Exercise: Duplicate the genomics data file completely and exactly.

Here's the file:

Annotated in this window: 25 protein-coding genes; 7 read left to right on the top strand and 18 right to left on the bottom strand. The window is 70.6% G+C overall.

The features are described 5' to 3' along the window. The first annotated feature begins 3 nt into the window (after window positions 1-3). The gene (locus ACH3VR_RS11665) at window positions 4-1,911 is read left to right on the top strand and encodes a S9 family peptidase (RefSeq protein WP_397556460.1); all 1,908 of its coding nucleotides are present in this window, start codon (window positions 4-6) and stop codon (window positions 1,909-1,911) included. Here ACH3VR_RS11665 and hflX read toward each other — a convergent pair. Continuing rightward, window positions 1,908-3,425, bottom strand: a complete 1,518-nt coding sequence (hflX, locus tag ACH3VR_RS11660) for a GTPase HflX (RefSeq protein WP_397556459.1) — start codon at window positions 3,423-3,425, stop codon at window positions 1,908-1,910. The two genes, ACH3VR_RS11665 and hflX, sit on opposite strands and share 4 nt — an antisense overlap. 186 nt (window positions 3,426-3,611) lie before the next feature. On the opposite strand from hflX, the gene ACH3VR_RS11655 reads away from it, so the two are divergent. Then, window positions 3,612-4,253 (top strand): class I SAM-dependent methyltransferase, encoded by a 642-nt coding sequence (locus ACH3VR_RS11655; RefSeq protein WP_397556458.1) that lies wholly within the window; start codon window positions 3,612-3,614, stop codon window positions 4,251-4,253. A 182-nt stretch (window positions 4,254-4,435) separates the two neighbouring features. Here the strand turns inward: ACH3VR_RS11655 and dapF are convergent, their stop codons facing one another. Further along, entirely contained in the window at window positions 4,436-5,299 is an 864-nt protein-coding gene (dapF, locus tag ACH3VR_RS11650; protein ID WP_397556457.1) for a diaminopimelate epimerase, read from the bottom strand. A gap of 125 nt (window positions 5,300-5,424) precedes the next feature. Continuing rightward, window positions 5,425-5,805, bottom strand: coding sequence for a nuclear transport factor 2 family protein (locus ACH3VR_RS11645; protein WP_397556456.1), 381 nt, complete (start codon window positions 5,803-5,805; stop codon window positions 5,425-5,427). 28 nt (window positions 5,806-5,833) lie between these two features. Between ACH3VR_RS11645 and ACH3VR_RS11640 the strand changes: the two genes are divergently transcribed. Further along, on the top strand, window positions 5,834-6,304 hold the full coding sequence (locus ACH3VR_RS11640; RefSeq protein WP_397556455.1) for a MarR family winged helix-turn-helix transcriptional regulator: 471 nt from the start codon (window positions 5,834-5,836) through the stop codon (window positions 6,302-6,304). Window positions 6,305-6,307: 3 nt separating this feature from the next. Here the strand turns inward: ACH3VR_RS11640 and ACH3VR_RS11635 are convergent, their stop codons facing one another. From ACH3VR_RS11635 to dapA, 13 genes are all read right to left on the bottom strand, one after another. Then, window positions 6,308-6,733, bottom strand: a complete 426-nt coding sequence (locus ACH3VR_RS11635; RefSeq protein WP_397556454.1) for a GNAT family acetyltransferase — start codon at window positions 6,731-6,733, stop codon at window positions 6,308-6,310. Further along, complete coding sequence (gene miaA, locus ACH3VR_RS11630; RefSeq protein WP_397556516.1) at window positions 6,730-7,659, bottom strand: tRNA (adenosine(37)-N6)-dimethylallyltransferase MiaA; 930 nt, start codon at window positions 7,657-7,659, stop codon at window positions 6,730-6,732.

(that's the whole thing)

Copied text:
Annotated in this window: 25 protein-coding genes; 7 read left to right on the top strand and 18 right to left on the bottom strand. The window is 70.6% G+C overall.

The features are described 5' to 3' along the window. The first annotated feature begins 3 nt into the window (after window positions 1-3). The gene (locus ACH3VR_RS11665) at window positions 4-1,911 is read left to right on the top strand and encodes a S9 family peptidase (RefSeq protein WP_397556460.1); all 1,908 of its coding nucleotides are present in this window, start codon (window positions 4-6) and stop codon (window positions 1,909-1,911) included. Here ACH3VR_RS11665 and hflX read toward each other — a convergent pair. Continuing rightward, window positions 1,908-3,425, bottom strand: a complete 1,518-nt coding sequence (hflX, locus tag ACH3VR_RS11660) for a GTPase HflX (RefSeq protein WP_397556459.1) — start codon at window positions 3,423-3,425, stop codon at window positions 1,908-1,910. The two genes, ACH3VR_RS11665 and hflX, sit on opposite strands and share 4 nt — an antisense overlap. 186 nt (window positions 3,426-3,611) lie before the next feature. On the opposite strand from hflX, the gene ACH3VR_RS11655 reads away from it, so the two are divergent. Then, window positions 3,612-4,253 (top strand): class I SAM-dependent methyltransferase, encoded by a 642-nt coding sequence (locus ACH3VR_RS11655; RefSeq protein WP_397556458.1) that lies wholly within the window; start codon window positions 3,612-3,614, stop codon window positions 4,251-4,253. A 182-nt stretch (window positions 4,254-4,435) separates the two neighbouring features. Here the strand turns inward: ACH3VR_RS11655 and dapF are convergent, their stop codons facing one another. Further along, entirely contained in the window at window positions 4,436-5,299 is an 864-nt protein-coding gene (dapF, locus tag ACH3VR_RS11650; protein ID WP_397556457.1) for a diaminopimelate epimerase, read from the bottom strand. A gap of 125 nt (window positions 5,300-5,424) precedes the next feature. Continuing rightward, window positions 5,425-5,805, bottom strand: coding sequence for a nuclear transport factor 2 family protein (locus ACH3VR_RS11645; protein WP_397556456.1), 381 nt, complete (start codon window positions 5,803-5,805; stop codon window positions 5,425-5,427). 28 nt (window positions 5,806-5,833) lie between these two features. Between ACH3VR_RS11645 and ACH3VR_RS11640 the strand changes: the two genes are divergently transcribed. Further along, on the top strand, window positions 5,834-6,304 hold the full coding sequence (locus ACH3VR_RS11640; RefSeq protein WP_397556455.1) for a MarR family winged helix-turn-helix transcriptional regulator: 471 nt from the start codon (window positions 5,834-5,836) through the stop codon (window positions 6,302-6,304). Window positions 6,305-6,307: 3 nt separating this feature from the next. Here the strand turns inward: ACH3VR_RS11640 and ACH3VR_RS11635 are convergent, their stop codons facing one another. From ACH3VR_RS11635 to dapA, 13 genes are all read right to left on the bottom strand, one after another. Then, window positions 6,308-6,733, bottom strand: a complete 426-nt coding sequence (locus ACH3VR_RS11635; RefSeq protein WP_397556454.1) for a GNAT family acetyltransferase — start codon at window positions 6,731-6,733, stop codon at window positions 6,308-6,310. Further along, complete coding sequence (gene miaA, locus ACH3VR_RS11630; RefSeq protein WP_397556516.1) at window positions 6,730-7,659, bottom strand: tRNA (adenosine(37)-N6)-dimethylallyltransferase MiaA; 930 nt, start codon at window positions 7,657-7,659, stop codon at window positions 6,730-6,732.